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September 14, 2004

Who Decides if People with Dementia Should Vote?
Expert panel addresses ethical, legal and social issues
facing voters with dementia

(Philadelphia, PA) - This November, four million Americans may be deprived of their right to vote or they may become victims of voter fraud. This potential disenfranchisement of basic civil rights cuts across all party lines, income levels, and racial identities. Every citizen with Alzheimer’s Disease or other forms of dementia, regardless of his or her functional level, may be at risk. Who should decide if these vulnerable citizens have the capacity to vote? How should that assessment be made? And how can electoral fraud be prevented?

These and other crucial questions were addressed by a multi-disciplinary, multi-institutional group of eleven experts in law, ethics, government, neurology, geriatrics and psychiatry, co-led by Jason H. Karlawish, MD, assistant professor of medicine at University of Pennsylvania School of Medicine and director of Penn’s Alzheimer’s Disease Center’s Education and Information Core, Paul Appelbaum, MD, Professor and Chair of Psychiatry at the University of Massachusetts Medical School, and Richard Bonnie, JD, Professor of Law at the University of Virginia. Their 18-month study, to be published in the September 15th issue of Journal of the American Medical Association (JAMA), reveals an alarming inconsistency in voting policy regarding citizens with dementia. “We found that judges, family caregivers and long-term care staff do not have adequate guidance to determine whether individuals with dementia have the capacity to vote,” said Karlawish.

By 2050, it is estimated that 15 million Americans will have dementia. Since age is the chief risk factor for the disease and voter turnout is highest in the 65 to 74 age bracket, the needs defined in this landmark study will impact the electoral process for generations to come.

The researchers looked at existing voting laws and discovered an inadequate set of state, federal and local legislation. Only eight states exclude voters on the basis of the specific “capacity to vote” – but none of these states provides a standard to assess an individual’s capacity to vote. As a result, the current laws of most states probably violate the Constitution of the United States, as well as the Americans with Disabilities Act (ADA).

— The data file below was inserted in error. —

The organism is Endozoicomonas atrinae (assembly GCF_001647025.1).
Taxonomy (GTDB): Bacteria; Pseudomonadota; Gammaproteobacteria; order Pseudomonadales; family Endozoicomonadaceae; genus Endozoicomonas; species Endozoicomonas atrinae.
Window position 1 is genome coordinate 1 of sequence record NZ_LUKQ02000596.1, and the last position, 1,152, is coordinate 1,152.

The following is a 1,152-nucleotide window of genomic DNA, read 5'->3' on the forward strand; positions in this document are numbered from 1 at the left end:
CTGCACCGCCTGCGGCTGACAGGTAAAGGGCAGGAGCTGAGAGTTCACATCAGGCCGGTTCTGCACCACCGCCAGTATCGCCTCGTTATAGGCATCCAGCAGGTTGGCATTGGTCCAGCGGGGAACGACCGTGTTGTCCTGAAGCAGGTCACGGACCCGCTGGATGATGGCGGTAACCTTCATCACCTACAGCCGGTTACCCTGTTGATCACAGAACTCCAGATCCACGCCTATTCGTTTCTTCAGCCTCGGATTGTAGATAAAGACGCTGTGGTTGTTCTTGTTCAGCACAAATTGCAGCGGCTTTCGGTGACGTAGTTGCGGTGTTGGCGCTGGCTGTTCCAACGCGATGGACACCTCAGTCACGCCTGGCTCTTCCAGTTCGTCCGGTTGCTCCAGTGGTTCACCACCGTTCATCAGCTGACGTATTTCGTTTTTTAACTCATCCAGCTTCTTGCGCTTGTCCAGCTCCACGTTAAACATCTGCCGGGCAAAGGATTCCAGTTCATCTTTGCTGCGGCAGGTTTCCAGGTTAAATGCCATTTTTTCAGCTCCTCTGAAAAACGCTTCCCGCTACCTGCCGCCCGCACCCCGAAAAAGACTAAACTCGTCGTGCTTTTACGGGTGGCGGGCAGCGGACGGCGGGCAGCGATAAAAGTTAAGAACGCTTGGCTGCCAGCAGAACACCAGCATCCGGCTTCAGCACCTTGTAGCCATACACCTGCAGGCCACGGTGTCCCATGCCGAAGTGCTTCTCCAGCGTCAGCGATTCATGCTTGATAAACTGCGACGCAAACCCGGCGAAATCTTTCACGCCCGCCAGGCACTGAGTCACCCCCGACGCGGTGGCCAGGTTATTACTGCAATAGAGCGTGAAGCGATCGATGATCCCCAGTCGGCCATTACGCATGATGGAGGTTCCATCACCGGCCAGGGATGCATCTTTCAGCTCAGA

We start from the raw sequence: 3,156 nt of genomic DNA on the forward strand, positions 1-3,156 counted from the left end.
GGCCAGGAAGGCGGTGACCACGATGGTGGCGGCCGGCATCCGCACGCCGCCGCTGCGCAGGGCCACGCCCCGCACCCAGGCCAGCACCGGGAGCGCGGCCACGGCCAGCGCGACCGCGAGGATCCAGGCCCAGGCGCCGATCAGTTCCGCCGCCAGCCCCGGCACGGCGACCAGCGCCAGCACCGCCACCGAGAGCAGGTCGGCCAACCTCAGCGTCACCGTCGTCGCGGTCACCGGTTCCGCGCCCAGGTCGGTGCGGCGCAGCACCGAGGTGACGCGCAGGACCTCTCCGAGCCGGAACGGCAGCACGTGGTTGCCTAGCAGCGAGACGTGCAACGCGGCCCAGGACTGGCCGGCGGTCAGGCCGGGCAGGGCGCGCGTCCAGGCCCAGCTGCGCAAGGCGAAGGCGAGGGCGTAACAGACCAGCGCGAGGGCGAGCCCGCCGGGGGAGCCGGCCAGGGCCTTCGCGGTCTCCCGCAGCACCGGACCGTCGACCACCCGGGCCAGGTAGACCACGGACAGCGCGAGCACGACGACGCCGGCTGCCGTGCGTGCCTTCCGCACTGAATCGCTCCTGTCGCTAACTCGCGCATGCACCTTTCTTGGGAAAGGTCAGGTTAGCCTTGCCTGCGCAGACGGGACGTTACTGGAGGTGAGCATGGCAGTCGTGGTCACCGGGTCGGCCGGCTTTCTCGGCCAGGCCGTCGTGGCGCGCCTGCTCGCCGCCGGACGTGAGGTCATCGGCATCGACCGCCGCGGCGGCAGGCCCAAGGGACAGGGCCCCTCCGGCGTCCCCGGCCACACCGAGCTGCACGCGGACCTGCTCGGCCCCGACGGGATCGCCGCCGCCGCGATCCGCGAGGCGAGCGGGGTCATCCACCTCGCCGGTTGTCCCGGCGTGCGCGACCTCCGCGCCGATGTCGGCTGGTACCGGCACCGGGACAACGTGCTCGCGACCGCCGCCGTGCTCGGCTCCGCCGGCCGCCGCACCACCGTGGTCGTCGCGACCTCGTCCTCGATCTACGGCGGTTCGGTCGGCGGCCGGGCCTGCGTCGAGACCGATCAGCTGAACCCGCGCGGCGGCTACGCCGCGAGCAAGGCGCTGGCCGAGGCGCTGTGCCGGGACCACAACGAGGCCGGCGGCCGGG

According to the researchers, state laws should be changed to conform to modern constitutional principles, incorporating a test to assess competence to vote, ballots should be simplified to eliminate voter confusion, the public should be educated regarding appropriate assistance for voters with dementia, policies should be formulated for voting in long-term care settings, and further studies are needed to develop more effective voting policies.

Karlawish, whose scholarship focuses on the ethics of research and care of people with dementia, stressed the importance of objectivity, simplicity and clarity in assessing capacity to vote. “We recommend focusing on whether a person can understand the nature and effect of voting and can make a choice. For example, ask the person with dementia how people will choose the next president and when the voting is over how will it be decided who is the winner,” he explained. “If they understand these concepts and they want to vote and can make a choice, that is all that is necessary. They do not need to comprehend the details of each candidate’s platform.”

Other researchers participating in the study included: Thomas Lawrence, MD, the University of Pennsylvania School of Medicine; Christopher Patusky, JD, Fels Institute of Government of the University of Pennsylvania; Constantine Lyketsos, MD, Johns Hopkins University; Rosalie Kane, PhD, University of Minnesota; David Knopman, MD, the Mayo Clinic; Pamela Karlan, JD, Stanford University Law School; Kenneth Schaffner, PhD, George Washington University; David Drachman, MD, University of Massachusetts Medical School; and Charlie Sabatino, JD, the American Bar Association. The Group’s website is at www.uphs.upenn.edu/adc. This project was supported by a grant from the Greenwall Foundation and the Virginia Brown Fellowship for Aging and Stroke Research.

Note: Select members of the Dementia Voting Panel (Doctors Appelbaum and Karlawish, Mr.’s Bonnie and Sabatino, and Ms Karlan) will be available for a telephone press conference on Tuesday, September 14th at 1:00 p.m. EST. This is an opportunity for members of the media to take advantage of the group’s multi-disciplinary perspective on the issues. To join the conference, call 1-888-422-7105 and then enter pin #518620.

For PDF of article contact: JAMA Media Relations at 312-464-5262

For a printer friendly version of this release, click here.

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